Signage across the site will feature standardised fonts and colours creating a sense of continuity across the sea front.

The concept pods are envisaged as watertight structures using ship-building technologies and will therefore be adaptable for use as floating buoy cafe’s or ‘islands’ with glass bottoms for recreational divers and swimmers and contemporary bathing machines with lowering pontoons.

One concept for possible future development was a very slow moving solar powered, articulated mobile restaurant which over the course of a meal provides changing views along the promenade.

The initial pods aim to provide a hint of a possible future: one which works with the environment to create facilities which enhance well being, promote new lifestyles and develop local cultures and economies.

By night the pods provide illuminations: sparkling with LED’s inserted into the timber surface of the spheres. The aim is to dispose of the need for high level on-grid sodium street-lighting and generate all the power that is needed to create a more intimate ambiance, evocative of perhaps warmer climes, within the North of England. This will extend the ‘life’ of the resort into the evenings where we envision the growth of street cafe bars, board walks and restaurants populated by a diverse population including families who have spent the day enjoying a range of activities facilitated by the Roker Pods.

The pods are moved by means of an available tractor which can easily move them along the promenade and onto the beach for study sessions with groups beside the rock pools.

We hope they help to make a contribution to a renaissance in British Holidays and recreation along our coastline; changing perceptions of what it offers and can be. Roker could reinvent itself and once again become a much needed provider of mass access to the natural environment; a breathing space on the city‘s doorstep.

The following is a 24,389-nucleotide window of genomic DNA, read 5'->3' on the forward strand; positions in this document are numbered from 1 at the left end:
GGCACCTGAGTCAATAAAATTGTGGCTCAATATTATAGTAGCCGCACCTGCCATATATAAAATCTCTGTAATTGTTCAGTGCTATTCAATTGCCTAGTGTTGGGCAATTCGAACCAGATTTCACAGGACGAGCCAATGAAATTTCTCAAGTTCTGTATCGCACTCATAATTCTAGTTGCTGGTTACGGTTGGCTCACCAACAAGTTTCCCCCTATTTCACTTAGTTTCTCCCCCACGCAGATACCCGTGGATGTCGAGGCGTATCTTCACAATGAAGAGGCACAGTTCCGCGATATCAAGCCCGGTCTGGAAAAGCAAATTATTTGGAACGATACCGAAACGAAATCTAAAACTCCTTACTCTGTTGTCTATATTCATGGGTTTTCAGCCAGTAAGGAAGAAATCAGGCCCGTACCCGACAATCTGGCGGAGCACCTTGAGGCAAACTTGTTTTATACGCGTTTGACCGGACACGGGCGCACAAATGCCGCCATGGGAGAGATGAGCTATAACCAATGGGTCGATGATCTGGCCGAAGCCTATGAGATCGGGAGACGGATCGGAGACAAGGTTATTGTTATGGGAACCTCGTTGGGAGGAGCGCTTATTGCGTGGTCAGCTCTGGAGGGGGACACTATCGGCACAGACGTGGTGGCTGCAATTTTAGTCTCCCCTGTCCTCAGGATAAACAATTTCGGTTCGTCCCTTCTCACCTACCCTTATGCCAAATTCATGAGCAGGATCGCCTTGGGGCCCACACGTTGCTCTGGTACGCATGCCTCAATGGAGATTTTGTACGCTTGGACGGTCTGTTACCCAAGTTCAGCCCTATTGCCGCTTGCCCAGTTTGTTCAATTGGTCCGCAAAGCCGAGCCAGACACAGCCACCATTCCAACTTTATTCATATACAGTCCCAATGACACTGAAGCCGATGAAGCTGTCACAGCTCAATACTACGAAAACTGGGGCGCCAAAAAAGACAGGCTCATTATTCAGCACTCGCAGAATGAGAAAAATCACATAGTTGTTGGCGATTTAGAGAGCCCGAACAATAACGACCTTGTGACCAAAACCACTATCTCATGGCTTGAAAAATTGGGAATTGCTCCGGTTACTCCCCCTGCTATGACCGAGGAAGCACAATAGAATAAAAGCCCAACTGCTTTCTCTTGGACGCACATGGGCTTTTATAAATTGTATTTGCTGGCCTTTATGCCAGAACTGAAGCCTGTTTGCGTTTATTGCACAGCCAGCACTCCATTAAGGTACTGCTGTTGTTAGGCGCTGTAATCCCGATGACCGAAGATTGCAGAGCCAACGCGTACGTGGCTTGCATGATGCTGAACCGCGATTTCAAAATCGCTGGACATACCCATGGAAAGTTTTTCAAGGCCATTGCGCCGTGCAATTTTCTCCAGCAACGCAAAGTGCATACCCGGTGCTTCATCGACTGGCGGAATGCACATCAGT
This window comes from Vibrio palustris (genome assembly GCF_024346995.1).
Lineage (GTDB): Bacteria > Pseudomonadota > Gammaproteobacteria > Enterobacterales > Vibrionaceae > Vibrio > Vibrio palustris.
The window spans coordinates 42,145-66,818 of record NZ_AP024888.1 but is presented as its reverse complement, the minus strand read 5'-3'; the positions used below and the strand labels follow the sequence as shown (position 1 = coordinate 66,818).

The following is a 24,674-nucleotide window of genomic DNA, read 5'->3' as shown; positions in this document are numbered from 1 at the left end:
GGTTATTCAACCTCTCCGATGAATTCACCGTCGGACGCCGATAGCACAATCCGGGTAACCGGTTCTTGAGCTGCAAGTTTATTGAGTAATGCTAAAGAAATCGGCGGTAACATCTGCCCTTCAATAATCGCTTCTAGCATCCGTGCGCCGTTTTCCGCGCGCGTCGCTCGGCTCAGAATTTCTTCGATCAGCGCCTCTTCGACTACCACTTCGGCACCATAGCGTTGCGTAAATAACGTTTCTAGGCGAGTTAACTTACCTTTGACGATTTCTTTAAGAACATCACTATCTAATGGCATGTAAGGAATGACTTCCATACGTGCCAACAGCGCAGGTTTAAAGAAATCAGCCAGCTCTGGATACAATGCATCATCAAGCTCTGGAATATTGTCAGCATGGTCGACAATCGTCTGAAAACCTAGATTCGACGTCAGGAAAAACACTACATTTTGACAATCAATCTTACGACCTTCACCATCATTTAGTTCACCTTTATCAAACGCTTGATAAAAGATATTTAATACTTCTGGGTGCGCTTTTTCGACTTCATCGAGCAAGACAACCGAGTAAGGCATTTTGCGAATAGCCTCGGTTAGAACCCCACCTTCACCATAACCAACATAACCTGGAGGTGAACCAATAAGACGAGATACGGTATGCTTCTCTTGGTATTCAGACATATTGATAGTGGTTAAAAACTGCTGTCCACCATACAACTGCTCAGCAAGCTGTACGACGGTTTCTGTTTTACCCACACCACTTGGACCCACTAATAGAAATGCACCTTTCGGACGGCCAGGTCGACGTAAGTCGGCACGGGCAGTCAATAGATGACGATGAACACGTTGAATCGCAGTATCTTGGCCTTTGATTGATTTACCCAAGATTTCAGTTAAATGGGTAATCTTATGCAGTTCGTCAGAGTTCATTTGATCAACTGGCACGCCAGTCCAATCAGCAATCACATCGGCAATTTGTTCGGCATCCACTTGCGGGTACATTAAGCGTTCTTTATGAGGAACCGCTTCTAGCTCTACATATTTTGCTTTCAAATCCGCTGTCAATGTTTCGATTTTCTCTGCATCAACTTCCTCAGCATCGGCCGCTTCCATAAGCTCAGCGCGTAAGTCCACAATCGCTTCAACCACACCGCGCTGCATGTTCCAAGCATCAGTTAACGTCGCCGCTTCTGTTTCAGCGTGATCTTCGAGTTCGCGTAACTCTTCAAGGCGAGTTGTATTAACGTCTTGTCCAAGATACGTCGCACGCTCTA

The pods give access to contemporary design and will hopefully help promote desirability around it and demystify the use of off grid technologies including wind turbines and solar panels.

We envisage a future Roker renowned as a zero carbon study centre hosting conferences which place it and Sunderland firmly on the world stage for forward thinking and innovation in sustainable resorts development.

Stuart Bastik, 2009

Constructing the Shells 2012

The appointed main contractor Millimetre began the build in a large specially hired farmyard barn which was large enough to accommodate the pods during construction. The farm situated outside Brighton where Millimetre‘s studio workshops are located is an interesting yet very cold (unheated) space to undertake such precise work. The team of highly skilled designer makers steam bent the green oak boards and gradually fitted them over a stainless steel frame wrapped around the waterproof GRP core.


The Roker Pods Journey

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Image gallery below:
The Roker Pods being constructed by Millimetre
Interior: Roker Pods (off grid cafe pod)
CGI rendering of The Roker Pods, including renewable energy harnessing technology.
Image by Peter Horrocks, after drawings by Stuart Bastik
Images below (footer):
The Roker Pods being constructed by Millimetre